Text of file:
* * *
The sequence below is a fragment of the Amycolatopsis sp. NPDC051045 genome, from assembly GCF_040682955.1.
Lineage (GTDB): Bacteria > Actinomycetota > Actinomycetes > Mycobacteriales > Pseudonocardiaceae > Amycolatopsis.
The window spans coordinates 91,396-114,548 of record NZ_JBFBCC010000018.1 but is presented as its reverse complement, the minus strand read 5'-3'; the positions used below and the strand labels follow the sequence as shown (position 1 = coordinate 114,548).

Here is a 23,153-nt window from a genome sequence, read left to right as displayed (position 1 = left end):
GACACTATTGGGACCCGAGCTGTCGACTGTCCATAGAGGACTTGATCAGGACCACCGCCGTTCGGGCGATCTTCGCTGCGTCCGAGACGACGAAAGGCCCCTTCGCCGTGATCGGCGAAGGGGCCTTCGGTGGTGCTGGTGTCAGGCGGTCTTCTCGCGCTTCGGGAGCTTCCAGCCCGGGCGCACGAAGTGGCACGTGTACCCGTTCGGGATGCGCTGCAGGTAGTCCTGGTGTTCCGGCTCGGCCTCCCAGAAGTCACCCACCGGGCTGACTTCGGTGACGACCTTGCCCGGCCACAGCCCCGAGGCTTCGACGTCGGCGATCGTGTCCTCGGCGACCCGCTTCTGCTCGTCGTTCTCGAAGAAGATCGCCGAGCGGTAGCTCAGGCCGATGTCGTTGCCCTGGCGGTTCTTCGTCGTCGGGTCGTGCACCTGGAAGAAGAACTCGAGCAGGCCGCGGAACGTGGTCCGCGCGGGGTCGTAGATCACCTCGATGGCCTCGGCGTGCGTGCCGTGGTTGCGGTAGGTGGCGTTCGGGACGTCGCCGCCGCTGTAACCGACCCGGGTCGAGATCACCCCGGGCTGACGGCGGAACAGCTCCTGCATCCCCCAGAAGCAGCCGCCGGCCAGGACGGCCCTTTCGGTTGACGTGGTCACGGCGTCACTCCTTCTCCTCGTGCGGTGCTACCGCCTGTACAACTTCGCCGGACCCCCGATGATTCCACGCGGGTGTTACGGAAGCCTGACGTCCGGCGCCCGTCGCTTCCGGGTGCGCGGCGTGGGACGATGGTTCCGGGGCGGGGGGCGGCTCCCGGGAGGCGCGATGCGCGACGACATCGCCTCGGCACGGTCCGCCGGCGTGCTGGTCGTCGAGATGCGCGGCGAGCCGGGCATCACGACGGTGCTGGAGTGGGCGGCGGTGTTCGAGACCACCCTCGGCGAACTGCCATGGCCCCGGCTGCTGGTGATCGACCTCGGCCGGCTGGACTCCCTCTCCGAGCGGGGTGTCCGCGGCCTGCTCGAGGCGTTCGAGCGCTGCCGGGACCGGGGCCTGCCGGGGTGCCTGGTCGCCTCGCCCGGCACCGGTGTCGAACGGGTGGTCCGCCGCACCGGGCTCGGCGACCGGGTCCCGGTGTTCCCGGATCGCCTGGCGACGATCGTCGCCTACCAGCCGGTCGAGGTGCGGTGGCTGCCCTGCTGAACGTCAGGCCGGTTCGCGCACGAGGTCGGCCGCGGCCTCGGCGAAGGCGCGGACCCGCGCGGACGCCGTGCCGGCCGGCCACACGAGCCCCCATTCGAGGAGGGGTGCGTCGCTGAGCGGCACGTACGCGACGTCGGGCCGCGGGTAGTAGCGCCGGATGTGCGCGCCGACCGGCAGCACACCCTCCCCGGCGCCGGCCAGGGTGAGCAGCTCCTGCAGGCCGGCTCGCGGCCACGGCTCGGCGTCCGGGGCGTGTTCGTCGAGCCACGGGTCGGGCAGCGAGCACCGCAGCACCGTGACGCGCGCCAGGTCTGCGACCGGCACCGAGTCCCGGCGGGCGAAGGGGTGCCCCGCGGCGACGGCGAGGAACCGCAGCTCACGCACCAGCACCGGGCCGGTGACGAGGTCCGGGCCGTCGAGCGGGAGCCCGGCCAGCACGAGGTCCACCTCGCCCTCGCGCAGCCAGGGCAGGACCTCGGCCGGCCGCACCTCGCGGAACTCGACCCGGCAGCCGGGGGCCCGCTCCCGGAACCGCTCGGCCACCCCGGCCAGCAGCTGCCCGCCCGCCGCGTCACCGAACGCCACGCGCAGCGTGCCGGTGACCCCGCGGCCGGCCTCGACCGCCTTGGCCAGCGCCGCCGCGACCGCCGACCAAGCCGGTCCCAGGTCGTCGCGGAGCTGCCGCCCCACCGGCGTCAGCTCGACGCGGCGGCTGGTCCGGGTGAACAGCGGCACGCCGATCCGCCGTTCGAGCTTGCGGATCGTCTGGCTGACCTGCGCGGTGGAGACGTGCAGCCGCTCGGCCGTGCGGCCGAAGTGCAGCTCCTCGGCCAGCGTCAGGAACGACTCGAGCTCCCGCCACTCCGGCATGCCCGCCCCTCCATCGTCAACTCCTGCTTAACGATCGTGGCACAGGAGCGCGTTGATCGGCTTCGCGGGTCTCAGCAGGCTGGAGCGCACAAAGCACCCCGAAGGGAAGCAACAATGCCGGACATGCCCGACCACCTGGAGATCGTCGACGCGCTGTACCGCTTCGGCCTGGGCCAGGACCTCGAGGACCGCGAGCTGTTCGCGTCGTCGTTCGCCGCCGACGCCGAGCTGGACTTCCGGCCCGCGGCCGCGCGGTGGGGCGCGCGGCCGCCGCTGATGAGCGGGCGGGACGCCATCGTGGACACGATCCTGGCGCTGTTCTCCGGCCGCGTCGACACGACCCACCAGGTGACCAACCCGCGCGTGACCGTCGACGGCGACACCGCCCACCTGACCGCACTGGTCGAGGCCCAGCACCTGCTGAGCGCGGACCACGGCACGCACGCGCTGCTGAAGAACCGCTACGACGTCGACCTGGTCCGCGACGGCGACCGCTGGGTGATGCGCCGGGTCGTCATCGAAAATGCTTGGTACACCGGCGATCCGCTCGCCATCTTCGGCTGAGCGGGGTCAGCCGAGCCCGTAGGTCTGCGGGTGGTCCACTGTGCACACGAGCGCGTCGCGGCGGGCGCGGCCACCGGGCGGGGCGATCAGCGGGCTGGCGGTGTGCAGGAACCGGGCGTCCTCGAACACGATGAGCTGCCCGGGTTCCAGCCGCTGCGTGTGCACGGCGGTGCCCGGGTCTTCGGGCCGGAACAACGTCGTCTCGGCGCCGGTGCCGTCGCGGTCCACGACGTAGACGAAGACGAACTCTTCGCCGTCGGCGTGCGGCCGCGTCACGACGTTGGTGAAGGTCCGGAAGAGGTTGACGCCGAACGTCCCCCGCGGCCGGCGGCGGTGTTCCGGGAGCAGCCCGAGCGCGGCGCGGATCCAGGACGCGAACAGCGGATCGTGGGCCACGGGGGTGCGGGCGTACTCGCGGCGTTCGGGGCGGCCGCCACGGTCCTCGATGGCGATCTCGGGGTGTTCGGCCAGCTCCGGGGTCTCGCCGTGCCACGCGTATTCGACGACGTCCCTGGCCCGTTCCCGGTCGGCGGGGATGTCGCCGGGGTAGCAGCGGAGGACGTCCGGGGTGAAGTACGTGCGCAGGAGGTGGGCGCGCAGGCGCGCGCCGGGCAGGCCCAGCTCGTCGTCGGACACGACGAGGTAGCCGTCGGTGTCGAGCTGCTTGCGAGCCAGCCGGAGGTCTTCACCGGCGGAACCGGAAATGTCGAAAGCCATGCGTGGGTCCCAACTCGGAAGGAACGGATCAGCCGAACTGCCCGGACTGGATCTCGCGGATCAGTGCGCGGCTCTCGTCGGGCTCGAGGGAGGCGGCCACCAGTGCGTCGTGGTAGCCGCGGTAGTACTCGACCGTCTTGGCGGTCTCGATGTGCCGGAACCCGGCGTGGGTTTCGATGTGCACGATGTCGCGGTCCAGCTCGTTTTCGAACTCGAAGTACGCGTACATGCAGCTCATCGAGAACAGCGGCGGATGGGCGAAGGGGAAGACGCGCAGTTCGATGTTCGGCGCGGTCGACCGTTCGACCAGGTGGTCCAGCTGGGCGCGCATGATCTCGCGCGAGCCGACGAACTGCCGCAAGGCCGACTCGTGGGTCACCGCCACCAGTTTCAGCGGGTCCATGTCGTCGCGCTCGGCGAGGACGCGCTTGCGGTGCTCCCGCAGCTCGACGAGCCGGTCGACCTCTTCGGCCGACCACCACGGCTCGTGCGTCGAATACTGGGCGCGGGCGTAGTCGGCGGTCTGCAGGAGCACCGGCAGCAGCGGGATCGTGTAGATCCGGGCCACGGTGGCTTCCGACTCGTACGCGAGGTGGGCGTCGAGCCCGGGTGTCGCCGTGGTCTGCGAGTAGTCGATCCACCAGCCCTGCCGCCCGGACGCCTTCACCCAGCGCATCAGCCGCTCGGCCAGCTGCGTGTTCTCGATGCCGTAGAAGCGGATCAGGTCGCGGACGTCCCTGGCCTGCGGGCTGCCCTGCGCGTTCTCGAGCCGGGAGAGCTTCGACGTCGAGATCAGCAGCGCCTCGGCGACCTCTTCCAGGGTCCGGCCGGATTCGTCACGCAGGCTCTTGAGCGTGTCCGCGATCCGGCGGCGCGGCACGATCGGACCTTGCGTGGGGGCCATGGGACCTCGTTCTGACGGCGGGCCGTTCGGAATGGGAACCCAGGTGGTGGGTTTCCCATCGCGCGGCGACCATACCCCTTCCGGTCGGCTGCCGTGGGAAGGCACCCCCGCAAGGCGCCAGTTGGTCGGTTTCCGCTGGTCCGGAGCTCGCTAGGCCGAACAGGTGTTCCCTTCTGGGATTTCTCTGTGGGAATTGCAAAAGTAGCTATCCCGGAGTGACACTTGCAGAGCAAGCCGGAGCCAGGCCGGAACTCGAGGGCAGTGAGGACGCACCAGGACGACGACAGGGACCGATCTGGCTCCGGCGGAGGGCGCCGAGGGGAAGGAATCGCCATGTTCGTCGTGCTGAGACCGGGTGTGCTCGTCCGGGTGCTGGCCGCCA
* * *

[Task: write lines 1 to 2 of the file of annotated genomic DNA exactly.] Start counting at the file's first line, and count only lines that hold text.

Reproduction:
The sequence below is a fragment of the Amycolatopsis sp. NPDC051045 genome, from assembly GCF_040682955.1.
Lineage (GTDB): Bacteria > Actinomycetota > Actinomycetes > Mycobacteriales > Pseudonocardiaceae > Amycolatopsis.